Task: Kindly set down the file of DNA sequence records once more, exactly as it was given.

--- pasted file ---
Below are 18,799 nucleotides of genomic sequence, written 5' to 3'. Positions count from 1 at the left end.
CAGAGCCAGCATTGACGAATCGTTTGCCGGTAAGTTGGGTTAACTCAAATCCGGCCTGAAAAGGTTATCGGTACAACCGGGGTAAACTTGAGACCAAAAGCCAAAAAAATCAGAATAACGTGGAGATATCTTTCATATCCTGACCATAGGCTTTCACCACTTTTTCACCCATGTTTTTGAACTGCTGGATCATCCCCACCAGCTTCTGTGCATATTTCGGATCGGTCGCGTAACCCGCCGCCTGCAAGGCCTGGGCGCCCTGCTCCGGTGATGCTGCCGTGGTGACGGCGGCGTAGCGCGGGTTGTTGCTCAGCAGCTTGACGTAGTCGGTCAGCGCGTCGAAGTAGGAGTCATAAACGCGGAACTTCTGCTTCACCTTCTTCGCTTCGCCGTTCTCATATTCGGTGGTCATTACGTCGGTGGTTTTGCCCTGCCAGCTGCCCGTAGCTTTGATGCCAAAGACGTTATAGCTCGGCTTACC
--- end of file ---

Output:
Below are 18,799 nucleotides of genomic sequence, written 5' to 3'. Positions count from 1 at the left end.
CAGAGCCAGCATTGACGAATCGTTTGCCGGTAAGTTGGGTTAACTCAAATCCGGCCTGAAAAGGTTATCGGTACAACCGGGGTAAACTTGAGACCAAAAGCCAAAAAAATCAGAATAACGTGGAGATATCTTTCATATCCTGACCATAGGCTTTCACCACTTTTTCACCCATGTTTTTGAACTGCTGGATCATCCCCACCAGCTTCTGTGCATATTTCGGATCGGTCGCGTAACCCGCCGCCTGCAAGGCCTGGGCGCCCTGCTCCGGTGATGCTGCCGTGGTGACGGCGGCGTAGCGCGGGTTGTTGCTCAGCAGCTTGACGTAGTCGGTCAGCGCGTCGAAGTAGGAGTCATAAACGCGGAACTTCTGCTTCACCTTCTTCGCTTCGCCGTTCTCATATTCGGTGGTCATTACGTCGGTGGTTTTGCCCTGCCAGCTGCCCGTAGCTTTGATGCCAAAGACGTTATAGCTCGGCTTACC